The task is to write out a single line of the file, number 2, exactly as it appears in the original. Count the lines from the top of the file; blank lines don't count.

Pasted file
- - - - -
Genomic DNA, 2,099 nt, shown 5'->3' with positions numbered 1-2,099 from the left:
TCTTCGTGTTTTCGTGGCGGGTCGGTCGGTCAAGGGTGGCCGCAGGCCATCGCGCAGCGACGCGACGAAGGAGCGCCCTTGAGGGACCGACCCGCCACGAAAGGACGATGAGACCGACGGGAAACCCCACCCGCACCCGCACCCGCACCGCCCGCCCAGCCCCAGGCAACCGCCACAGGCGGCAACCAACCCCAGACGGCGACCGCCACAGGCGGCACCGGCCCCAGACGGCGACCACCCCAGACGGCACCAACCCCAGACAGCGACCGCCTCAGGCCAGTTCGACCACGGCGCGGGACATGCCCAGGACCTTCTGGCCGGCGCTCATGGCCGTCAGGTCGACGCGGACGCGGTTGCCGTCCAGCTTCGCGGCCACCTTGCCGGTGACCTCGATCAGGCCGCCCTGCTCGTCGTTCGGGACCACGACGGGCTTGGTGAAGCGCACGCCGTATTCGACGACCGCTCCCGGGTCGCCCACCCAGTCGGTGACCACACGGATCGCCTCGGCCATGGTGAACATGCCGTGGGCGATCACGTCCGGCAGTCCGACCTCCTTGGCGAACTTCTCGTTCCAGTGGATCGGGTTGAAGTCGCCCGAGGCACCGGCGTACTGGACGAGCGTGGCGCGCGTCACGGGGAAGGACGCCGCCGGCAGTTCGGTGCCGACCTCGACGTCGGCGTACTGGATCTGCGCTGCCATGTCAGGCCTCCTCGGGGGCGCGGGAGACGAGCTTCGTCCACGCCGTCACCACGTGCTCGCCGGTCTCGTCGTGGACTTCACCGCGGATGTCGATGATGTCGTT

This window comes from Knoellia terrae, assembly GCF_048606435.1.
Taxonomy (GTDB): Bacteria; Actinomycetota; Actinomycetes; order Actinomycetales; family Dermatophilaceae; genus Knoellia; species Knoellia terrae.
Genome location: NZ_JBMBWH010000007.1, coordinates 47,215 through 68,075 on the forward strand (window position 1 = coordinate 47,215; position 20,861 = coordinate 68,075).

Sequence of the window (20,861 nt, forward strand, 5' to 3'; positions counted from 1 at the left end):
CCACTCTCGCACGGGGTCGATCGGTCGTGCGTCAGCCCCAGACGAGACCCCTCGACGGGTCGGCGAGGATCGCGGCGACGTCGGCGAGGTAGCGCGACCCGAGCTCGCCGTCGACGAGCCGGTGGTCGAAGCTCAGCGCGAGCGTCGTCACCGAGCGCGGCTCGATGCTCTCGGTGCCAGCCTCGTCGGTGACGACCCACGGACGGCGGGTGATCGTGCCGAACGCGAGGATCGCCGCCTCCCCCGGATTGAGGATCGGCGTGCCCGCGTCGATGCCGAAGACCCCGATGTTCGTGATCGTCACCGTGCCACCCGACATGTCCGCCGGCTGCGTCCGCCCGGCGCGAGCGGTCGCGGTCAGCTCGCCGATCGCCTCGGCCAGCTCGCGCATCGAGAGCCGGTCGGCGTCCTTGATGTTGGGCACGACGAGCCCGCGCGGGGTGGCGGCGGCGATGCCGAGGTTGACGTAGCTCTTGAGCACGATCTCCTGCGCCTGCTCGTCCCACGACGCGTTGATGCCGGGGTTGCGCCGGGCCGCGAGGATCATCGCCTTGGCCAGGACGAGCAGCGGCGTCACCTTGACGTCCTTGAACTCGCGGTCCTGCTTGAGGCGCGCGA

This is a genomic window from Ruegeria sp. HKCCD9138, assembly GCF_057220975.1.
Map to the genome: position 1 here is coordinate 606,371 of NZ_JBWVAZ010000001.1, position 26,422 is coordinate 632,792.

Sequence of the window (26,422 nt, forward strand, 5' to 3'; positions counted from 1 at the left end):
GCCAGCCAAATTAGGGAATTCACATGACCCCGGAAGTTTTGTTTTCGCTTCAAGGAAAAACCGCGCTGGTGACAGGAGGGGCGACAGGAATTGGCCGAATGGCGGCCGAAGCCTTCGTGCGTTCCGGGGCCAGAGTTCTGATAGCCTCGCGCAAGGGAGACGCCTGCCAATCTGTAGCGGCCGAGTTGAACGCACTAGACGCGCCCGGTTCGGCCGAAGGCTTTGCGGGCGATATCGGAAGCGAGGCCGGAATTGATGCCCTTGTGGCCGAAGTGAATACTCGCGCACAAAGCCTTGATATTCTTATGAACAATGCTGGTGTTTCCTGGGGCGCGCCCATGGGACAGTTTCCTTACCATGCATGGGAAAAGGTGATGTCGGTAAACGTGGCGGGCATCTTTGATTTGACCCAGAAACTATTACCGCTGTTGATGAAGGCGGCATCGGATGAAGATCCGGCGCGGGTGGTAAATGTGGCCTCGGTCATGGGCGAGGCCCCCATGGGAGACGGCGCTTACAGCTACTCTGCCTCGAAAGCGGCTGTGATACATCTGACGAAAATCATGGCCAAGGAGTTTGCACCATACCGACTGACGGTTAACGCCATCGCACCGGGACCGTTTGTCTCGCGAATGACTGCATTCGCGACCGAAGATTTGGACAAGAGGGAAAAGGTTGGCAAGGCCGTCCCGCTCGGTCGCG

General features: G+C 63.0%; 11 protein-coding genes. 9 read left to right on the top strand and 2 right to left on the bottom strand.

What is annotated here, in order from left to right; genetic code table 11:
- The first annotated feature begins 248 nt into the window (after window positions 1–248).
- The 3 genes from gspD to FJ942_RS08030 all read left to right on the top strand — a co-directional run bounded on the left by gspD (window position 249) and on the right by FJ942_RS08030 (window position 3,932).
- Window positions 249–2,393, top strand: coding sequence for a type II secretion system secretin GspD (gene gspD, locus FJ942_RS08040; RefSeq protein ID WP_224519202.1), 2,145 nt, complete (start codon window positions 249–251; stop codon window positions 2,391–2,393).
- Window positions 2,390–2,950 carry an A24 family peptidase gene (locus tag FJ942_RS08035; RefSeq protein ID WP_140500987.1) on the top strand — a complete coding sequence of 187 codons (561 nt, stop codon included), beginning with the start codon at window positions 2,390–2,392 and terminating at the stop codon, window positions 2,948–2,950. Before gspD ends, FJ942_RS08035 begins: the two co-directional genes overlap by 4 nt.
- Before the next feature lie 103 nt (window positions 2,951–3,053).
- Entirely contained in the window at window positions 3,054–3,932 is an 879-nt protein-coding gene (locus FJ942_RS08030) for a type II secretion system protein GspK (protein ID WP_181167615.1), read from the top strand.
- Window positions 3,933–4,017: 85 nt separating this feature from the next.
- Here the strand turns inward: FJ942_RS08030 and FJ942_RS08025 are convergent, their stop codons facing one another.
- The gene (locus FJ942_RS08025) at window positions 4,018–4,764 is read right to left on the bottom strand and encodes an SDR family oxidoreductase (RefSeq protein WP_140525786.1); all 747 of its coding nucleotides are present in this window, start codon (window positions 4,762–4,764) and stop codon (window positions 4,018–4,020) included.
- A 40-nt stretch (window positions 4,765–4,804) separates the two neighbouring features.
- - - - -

TCTTCGTGTTTTCGTGGCGGGTCGGTCGGTCAAGGGTGGCCGCAGGCCATCGCGCAGCGACGCGACGAAGGAGCGCCCTTGAGGGACCGACCCGCCACGAAAGGACGATGAGACCGACGGGAAACCCCACCCGCACCCGCACCCGCACCGCCCGCCCAGCCCCAGGCAACCGCCACAGGCGGCAACCAACCCCAGACGGCGACCGCCACAGGCGGCACCGGCCCCAGACGGCGACCACCCCAGACGGCACCAACCCCAGACAGCGACCGCCTCAGGCCAGTTCGACCACGGCGCGGGACATGCCCAGGACCTTCTGGCCGGCGCTCATGGCCGTCAGGTCGACGCGGACGCGGTTGCCGTCCAGCTTCGCGGCCACCTTGCCGGTGACCTCGATCAGGCCGCCCTGCTCGTCGTTCGGGACCACGACGGGCTTGGTGAAGCGCACGCCGTATTCGACGACCGCTCCCGGGTCGCCCACCCAGTCGGTGACCACACGGATCGCCTCGGCCATGGTGAACATGCCGTGGGCGATCACGTCCGGCAGTCCGACCTCCTTGGCGAACTTCTCGTTCCAGTGGATCGGGTTGAAGTCGCCCGAGGCACCGGCGTACTGGACGAGCGTGGCGCGCGTCACGGGGAAGGACGCCGCCGGCAGTTCGGTGCCGACCTCGACGTCGGCGTACTGGATCTGCGCTGCCATGTCAGGCCTCCTCGGGGGCGCGGGAGACGAGCTTCGTCCACGCCGTCACCACGTGCTCGCCGGTCTCGTCGTGGACTTCACCGCGGATGTCGATGATGTCGTT